Originally published at: https://appletalk.com.au/2018/09/good-reads-for-august-2018/
Every month, we’ll be bringing you a handful of voraciously vicarious, if slightly longer, reads about the wonderful world of Apple. Sometimes they’ll be thoroughly thought-out concepts of doing something a little differently on iOS, a walk-through of creating fluid interfaces that make even the blandest of apps a pleasure to use, the story of a company that time has seemingly forgot, or even debate about whether we should forgive Steve Jobs for being a terrible father. All I know is, bring your own Instapaper account, because this is Good Reads.
- Over at the UX Collective blog, Kévin Eugène shares his concept called iOS Mogi which takes an idea originally centred around making Siri useful in more contexts and applying that across the board to bring a better level of multitasking to the entirety of iOS. Instead of having a screen just for interaction with Siri, a non-intrusive panel drops down much like the banner notification would, only these "Live Notifications" are capable of pretty much anything without — at least not completely — interrupting what you're currently looking at. There's plenty of animated GIFs so you get the idea, but it's the kind of thing that seems obvious when you see it.
Since the beginning, I have wanted to find an elegant way to bring multitasking to the mobile, and splitting the screen was never an option. I wanted something that was more coherent with the mobile approach, and I hope you find that Live Notifications are a good step into that direction.
- Nathan Gitter was inspired by a session at WWDC this year about designing fluid interfaces, so that's what he did. If you've used an iPhone X, then you know what he and Apple were talking about: the gesture-based interface that makes it feel like you're using something real, something that has a real user experience instead of just manipulation of ones and zeroes. His article covers the philosophy of fluid interfaces, examples of fluid interfaces in action, as well as advice for designers and developers about where and when to use fluid interfaces in their own apps.
A fluid interface might also be called “fast”, “smooth”, “natural”, or “magical”. It’s a frictionless experience that just feels “right”. The WWDC presentation talks about fluid interfaces as “an extension of your mind” and “an extension of the natural world”. An interface is fluid when it behaves according to the way people think, not the way machines think. Fluid interfaces are responsive, interruptible, and redirectable.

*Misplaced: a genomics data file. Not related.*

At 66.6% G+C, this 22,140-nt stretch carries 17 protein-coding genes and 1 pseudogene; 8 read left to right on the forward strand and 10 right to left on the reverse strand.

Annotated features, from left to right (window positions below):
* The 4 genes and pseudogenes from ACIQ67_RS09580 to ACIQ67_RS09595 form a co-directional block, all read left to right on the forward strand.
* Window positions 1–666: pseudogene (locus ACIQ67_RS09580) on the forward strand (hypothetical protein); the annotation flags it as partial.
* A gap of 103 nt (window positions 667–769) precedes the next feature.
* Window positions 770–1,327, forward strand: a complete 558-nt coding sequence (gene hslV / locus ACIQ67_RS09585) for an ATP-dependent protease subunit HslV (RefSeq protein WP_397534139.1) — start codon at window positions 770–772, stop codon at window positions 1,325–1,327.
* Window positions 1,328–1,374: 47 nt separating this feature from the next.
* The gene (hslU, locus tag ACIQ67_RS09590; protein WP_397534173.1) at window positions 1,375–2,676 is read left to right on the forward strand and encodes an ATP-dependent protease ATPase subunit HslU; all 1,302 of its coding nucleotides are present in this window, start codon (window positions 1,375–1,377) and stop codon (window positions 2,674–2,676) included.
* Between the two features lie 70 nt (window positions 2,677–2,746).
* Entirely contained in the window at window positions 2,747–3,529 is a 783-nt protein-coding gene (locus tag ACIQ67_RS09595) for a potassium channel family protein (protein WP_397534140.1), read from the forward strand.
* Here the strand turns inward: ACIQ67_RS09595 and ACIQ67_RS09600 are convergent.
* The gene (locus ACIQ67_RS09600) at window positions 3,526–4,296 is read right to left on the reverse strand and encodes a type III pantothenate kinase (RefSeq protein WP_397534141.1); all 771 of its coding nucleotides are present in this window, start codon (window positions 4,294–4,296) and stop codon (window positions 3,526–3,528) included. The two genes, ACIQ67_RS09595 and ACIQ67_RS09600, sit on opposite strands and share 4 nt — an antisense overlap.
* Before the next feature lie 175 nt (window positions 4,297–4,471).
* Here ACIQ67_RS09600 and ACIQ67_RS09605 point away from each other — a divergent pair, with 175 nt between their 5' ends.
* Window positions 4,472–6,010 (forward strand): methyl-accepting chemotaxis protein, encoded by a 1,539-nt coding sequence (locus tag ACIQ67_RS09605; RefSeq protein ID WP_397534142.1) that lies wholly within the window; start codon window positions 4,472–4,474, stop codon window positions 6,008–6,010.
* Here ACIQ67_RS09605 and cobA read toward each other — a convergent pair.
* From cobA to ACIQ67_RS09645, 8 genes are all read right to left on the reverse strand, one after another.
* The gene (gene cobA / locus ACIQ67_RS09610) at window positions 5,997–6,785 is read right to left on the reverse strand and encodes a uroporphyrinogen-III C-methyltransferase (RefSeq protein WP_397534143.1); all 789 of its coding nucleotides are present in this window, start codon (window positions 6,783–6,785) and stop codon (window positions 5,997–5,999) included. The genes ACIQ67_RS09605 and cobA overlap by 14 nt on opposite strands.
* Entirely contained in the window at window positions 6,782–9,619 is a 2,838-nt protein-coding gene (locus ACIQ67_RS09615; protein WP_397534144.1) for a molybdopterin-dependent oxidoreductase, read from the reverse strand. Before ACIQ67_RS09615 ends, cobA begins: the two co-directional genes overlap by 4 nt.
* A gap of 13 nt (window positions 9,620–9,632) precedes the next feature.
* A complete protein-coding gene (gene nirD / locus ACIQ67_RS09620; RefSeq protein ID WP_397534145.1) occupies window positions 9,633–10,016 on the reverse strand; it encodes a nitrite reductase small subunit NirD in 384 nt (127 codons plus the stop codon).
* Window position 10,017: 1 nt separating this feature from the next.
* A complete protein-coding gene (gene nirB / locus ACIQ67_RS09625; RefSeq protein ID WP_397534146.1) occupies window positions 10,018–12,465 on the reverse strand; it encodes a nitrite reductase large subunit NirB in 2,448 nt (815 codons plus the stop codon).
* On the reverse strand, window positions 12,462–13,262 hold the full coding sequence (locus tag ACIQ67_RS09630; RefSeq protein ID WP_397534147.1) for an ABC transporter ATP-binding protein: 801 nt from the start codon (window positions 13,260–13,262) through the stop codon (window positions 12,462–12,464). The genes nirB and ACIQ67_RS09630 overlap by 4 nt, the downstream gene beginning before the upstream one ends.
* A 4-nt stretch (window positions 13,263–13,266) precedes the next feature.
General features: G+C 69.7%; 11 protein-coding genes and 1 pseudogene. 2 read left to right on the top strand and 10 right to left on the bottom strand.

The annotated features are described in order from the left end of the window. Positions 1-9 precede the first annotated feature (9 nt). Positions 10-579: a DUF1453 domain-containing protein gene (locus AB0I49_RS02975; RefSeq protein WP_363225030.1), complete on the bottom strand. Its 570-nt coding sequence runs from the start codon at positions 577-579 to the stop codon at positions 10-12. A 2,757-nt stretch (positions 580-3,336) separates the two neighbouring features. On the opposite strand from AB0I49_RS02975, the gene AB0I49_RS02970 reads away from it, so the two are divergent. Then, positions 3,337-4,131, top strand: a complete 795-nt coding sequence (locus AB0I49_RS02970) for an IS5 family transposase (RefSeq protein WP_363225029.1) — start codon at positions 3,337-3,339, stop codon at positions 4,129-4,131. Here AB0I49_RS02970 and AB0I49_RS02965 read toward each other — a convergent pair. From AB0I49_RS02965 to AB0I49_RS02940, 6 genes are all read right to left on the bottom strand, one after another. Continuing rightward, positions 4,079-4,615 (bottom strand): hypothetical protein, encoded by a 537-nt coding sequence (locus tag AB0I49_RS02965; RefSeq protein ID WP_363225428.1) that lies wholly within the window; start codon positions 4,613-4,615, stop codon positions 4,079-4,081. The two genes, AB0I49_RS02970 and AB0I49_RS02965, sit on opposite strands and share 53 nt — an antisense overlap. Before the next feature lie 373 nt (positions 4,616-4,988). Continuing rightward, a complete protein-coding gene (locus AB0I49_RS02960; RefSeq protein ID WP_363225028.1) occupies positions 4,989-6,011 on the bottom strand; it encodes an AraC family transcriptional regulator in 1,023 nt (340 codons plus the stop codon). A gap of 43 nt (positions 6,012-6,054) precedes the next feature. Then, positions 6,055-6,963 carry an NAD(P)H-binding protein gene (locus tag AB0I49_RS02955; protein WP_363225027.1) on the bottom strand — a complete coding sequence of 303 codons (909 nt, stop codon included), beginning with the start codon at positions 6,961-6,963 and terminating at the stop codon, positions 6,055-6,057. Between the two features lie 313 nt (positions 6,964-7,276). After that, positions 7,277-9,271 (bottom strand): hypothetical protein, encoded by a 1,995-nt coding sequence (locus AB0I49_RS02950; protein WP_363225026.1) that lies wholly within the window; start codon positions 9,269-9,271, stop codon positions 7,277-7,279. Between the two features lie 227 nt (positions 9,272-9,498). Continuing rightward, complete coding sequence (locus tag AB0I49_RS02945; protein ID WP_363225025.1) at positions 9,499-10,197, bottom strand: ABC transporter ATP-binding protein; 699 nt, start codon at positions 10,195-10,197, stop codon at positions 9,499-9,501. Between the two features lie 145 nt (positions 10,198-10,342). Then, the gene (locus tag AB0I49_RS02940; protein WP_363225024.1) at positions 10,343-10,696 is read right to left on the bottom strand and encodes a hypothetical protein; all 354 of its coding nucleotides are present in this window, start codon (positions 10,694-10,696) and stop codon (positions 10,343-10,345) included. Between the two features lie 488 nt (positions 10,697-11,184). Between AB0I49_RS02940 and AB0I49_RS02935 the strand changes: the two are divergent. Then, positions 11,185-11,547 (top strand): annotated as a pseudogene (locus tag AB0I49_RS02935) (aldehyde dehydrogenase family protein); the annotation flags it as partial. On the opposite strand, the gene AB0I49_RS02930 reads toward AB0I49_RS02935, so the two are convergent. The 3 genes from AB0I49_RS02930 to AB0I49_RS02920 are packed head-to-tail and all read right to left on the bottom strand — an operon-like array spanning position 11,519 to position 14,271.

- This lengthy history of General Magic opens with the line that you've probably never heard of the company. I certainly hadn't, although that's probably not too out of the ordinary — there are probably dozens, if not hundreds, of Silicon Valley companies from the dot-com era that I've never heard of. But as pointed out by NYMag's Select All column, General Magic was spun off from Apple in the early 90s, featured original Apple superstars like Andy Hertzfeld and Bill Atkinson, had the backing of Sony, Motorola, and AT&T, and they might just have invented the iPhone two decades too early.
Chances are that you’ve never heard of General Magic, but in Silicon Valley the company is the stuff of legend. Magic spun out of Apple in 1990 with much of the original Mac team on board and a bold new product idea: a handheld gadget that they called a “personal communicator.” [...] In other words, General Magic pulled the technological equivalent of a working iPhone out of its proverbial hat—a decade before Apple started working on the real thing. Shortly thereafter, General Magic itself vanished.
- In a few days, Lisa Brennan-Jobs' memoir Small Fry will go on sale, and we'll be able to read about what Steve Jobs was like as a father. Unfortunately, that particular story isn't exactly all sunshine and rainbows like you might have been expecting, with the Apple co-founder often portrayed in a poor light when it came to being a father to a daughter he initially denied was his own. It's unfortunate, yes, but Brennan-Jobs unquestionably forgives Steve Jobs, which begs the question: can we?
In passage after passage of “Small Fry,” Mr. Jobs is vicious to his daughter and those around her. Now, in the days before the book is released, Ms. Brennan-Jobs is fearful that it will be received as a tell-all exposé, and not the more nuanced portrait of a family she intended. She worries that the reaction will be about a famous man’s legacy rather than a young woman’s story — that she will be erased again, this time in her own memoir.